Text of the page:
One more Great American Symphony
'It's very simple: we're honest composers. We've composed music that we find beautiful, that we have loved. You have to write music that will be loved. Now if that's a sentimental concept of what being a composer is, then I'm very sorry. I live in my time, I'm very aware of technology and computers, but I don't think they have anything to do with the overall big humane values. What's the point of composers writing only for each other?''
One of the last survivors of the "Greatest Generation" of American classical composers, the generation also of Thomson, Copland, Barber, Schuman and Bernstein, David Diamond (1915- 2005, quoted above in a 1990 New York Times profile) saw his music fall out of fashion in the middle of his career, then lived long enough to enjoy a major comeback. A native of Rochester, New York, Diamond trained in composition at the Cleveland Institute of Music, at Eastman, and under Roger Sessions at New York's New School. The finishing touches on his craft and style were applied, however, during this three late-30s trips to Paris, where he attended the classes of famed pedagogue Nadia Boulanger, and earned the encouragement of such great composers as Maurice Ravel, Albert Roussel and Igor Stravinsky.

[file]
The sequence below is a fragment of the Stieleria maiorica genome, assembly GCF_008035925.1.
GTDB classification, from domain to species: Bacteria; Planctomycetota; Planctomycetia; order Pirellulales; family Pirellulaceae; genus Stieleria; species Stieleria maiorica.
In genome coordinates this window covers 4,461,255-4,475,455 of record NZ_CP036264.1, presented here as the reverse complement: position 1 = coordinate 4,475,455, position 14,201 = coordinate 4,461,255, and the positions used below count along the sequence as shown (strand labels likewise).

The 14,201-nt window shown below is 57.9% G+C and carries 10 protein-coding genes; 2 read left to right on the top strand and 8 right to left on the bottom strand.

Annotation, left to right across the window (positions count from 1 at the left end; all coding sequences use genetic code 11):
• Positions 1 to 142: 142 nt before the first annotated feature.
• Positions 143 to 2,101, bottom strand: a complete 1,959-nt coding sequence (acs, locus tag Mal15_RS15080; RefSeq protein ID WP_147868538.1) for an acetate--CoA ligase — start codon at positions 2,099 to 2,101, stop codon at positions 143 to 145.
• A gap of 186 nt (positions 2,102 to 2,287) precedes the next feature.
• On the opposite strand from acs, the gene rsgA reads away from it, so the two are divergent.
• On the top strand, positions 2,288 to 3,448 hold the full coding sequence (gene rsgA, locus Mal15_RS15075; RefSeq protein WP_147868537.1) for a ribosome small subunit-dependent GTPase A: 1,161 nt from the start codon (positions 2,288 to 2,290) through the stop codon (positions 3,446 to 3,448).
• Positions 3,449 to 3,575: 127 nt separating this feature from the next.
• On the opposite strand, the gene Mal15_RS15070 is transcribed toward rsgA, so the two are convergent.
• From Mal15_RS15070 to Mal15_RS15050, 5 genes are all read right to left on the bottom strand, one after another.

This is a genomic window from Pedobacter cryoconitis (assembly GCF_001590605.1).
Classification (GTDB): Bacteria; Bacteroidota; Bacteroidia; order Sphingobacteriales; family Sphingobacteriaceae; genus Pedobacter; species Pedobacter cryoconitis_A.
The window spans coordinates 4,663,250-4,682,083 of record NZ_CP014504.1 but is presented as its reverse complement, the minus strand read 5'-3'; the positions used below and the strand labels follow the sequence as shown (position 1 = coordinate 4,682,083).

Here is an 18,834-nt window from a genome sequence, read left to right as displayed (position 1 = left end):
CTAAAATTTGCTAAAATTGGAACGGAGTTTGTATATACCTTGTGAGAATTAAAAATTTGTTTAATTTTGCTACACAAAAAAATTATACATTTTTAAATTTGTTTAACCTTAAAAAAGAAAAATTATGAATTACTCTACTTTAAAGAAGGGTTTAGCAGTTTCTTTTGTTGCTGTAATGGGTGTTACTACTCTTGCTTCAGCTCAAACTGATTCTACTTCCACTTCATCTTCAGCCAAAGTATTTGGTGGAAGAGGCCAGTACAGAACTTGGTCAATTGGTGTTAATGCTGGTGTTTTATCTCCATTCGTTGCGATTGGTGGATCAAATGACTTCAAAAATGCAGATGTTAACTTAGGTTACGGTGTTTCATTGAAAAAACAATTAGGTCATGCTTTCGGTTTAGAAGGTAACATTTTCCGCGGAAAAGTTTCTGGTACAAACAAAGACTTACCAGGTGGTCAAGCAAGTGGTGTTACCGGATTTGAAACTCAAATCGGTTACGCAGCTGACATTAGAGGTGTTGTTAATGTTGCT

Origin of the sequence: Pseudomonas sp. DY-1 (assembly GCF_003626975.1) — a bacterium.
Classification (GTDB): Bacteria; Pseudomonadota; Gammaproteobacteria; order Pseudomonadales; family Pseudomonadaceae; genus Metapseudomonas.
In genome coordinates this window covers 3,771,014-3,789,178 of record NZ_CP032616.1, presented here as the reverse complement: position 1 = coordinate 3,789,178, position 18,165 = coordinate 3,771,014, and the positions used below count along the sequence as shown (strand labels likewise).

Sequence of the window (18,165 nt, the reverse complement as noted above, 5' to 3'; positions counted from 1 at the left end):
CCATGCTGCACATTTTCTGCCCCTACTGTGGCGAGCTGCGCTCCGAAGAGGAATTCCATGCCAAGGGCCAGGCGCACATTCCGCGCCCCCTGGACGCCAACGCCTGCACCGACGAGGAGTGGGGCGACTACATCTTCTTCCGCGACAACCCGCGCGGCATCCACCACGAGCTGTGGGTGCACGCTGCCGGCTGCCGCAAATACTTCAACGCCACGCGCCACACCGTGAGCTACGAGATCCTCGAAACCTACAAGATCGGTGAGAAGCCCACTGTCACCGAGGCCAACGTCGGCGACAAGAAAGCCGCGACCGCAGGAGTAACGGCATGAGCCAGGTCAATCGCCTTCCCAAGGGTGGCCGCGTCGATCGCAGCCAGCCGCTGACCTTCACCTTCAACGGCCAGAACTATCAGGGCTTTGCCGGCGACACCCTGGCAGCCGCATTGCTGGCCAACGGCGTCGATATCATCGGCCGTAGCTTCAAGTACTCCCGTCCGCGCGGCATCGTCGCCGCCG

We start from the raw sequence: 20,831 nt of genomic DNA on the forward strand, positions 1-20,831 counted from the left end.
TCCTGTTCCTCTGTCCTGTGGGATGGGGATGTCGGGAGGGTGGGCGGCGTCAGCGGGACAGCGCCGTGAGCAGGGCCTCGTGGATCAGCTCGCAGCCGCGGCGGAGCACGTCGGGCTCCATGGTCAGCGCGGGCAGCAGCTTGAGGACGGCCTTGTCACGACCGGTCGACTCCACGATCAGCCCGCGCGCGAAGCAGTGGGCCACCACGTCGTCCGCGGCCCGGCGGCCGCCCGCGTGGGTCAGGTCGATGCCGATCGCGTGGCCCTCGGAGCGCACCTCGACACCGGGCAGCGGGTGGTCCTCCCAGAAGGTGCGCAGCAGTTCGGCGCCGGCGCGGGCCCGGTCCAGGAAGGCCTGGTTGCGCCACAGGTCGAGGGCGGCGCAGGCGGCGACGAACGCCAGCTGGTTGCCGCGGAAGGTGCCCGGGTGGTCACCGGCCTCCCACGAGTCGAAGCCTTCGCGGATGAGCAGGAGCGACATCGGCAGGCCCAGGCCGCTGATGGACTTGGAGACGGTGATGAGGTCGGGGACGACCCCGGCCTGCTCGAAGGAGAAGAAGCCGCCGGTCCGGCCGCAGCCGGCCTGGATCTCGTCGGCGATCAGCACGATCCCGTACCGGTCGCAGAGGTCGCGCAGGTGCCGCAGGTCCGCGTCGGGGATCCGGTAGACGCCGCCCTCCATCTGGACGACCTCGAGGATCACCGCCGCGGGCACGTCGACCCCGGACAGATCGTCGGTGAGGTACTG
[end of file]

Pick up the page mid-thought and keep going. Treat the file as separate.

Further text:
Diamond's artistic high point probably came in the 1940s, when he produced his most enduring works while, ironically, living in financial hardship only partially alleviated by grants and commissions. As more dissonant and experimental music came into fasion in the fifties, Diamond moved to Europe, settling in Florence. Following his return to the U.S. in 1965, Diamond's music and career both underwent a revival, slowly at first, eventually resulting in a torrent of recordings and awards — major new works, too, in a somewhat denser, more chromatic style than before, and culminating in his valedictory Symphony No. 11 of 1991.
Indeed the symphony had by then been Diamond's central genre for fifty years . Spare and direct, impeccable in craft, though with an occasional homespun quality, and suffused with the composer's natural lyricism, Diamond's symphonies are of a piece with the works in the genre by his contemporaries, but speak with a consistent, unique voice. They (or at least those I've heard!) range from the pithy neo-classicism of the First and Fourth, to the haunting Third, with its slow, elegiac conclusion, to the grand epic of the cycle, the Symphony No. 2 of 1942-43. With its two broad slow movements, starting with a "Adagio funebre" (funereal adagio), Diamond's Second stands proudly alongside the finest symphonies by Harris, Schuman, Hanson and Copland, and will fill most of our 1:00 hour Monday afternoon on WFCR.